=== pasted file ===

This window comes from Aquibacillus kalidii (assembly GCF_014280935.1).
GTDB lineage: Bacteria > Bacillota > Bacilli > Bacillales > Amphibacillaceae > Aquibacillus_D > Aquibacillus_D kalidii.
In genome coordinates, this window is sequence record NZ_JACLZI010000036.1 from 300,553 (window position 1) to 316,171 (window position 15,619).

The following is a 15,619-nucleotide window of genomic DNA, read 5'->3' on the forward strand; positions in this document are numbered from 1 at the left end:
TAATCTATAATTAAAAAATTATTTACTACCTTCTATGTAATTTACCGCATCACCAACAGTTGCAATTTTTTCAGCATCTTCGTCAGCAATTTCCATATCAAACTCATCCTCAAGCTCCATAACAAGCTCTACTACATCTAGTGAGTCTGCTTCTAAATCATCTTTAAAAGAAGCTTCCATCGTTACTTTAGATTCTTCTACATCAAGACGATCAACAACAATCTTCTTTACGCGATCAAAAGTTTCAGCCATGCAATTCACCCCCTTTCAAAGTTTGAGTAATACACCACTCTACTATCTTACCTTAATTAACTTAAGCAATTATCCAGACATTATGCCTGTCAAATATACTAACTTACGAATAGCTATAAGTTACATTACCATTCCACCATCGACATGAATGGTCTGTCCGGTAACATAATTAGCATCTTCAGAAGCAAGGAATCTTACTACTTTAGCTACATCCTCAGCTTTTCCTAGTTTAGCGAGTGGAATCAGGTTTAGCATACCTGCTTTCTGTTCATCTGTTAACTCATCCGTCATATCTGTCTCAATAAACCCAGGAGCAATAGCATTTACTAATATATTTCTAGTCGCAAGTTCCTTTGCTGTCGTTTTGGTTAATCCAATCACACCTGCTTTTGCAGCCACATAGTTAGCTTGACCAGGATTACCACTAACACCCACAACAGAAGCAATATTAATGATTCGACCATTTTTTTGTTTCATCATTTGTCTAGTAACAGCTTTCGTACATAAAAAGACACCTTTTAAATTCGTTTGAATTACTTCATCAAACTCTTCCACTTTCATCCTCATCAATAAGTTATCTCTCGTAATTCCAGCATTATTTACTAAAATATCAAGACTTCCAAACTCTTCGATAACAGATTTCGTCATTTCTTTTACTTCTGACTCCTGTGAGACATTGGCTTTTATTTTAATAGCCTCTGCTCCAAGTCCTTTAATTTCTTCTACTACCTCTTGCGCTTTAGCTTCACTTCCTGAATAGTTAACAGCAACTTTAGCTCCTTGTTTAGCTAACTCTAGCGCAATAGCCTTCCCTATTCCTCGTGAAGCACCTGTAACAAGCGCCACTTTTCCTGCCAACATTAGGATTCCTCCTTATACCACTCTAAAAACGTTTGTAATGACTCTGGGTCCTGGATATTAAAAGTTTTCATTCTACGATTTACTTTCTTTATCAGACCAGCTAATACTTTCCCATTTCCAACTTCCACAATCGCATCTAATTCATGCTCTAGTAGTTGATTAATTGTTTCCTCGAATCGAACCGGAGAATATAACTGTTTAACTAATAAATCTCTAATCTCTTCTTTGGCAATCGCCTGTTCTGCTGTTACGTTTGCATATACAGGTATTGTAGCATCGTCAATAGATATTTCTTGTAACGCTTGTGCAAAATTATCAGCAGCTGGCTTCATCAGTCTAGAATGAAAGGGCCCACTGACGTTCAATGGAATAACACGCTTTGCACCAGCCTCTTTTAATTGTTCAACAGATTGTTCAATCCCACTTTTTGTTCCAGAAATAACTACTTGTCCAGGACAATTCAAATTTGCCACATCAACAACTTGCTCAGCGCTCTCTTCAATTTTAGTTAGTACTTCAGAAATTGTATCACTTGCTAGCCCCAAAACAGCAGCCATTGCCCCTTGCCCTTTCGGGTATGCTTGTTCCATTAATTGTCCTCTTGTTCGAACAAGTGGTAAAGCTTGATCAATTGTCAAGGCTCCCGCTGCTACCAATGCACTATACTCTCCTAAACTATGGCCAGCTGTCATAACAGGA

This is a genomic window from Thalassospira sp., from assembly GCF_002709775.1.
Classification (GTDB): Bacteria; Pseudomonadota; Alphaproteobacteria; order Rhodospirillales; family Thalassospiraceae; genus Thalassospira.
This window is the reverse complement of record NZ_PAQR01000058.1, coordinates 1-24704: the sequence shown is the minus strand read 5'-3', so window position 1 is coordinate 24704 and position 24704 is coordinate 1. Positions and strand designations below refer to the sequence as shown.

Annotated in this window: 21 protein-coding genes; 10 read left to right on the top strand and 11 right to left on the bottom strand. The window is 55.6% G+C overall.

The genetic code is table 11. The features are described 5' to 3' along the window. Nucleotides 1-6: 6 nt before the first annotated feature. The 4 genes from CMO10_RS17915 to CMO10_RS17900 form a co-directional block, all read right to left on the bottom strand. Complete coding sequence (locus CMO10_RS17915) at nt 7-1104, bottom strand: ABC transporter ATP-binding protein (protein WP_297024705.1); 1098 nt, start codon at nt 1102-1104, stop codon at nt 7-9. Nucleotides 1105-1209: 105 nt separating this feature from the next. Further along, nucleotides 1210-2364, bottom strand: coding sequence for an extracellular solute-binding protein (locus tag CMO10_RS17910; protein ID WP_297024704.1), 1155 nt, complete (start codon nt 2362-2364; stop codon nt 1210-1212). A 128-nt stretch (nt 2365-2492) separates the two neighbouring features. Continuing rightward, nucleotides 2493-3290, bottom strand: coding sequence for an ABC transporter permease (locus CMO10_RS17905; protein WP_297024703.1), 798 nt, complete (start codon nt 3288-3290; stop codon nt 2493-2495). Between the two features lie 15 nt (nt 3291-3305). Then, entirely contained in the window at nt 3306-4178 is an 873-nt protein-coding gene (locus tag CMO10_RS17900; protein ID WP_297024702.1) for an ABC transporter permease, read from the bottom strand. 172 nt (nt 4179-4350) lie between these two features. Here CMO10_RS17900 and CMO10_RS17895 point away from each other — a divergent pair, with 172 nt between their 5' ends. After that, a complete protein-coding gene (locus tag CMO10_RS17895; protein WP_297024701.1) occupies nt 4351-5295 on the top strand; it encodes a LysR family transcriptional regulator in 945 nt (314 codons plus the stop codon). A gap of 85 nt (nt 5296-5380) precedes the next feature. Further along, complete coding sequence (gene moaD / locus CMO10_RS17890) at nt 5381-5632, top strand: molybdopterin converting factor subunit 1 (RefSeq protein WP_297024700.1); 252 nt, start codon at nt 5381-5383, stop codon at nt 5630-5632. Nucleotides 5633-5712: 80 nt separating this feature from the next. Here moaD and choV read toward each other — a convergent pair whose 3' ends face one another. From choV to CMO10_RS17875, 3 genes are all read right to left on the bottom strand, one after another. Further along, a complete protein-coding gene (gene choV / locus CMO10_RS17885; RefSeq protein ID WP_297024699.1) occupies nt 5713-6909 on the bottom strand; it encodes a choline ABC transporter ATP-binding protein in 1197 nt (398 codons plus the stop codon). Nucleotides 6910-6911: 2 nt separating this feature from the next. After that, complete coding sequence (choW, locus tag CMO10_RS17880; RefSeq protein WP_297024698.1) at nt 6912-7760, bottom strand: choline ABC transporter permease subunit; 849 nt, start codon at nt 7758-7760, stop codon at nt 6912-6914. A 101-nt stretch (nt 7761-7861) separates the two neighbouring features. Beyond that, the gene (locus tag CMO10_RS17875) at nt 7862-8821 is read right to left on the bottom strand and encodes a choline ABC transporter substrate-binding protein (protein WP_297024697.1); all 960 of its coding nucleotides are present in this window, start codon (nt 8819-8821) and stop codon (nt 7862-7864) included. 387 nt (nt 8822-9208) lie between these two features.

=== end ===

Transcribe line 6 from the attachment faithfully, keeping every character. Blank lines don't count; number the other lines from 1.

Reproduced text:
This is a genomic window from Thalassospira sp., from assembly GCF_002709775.1.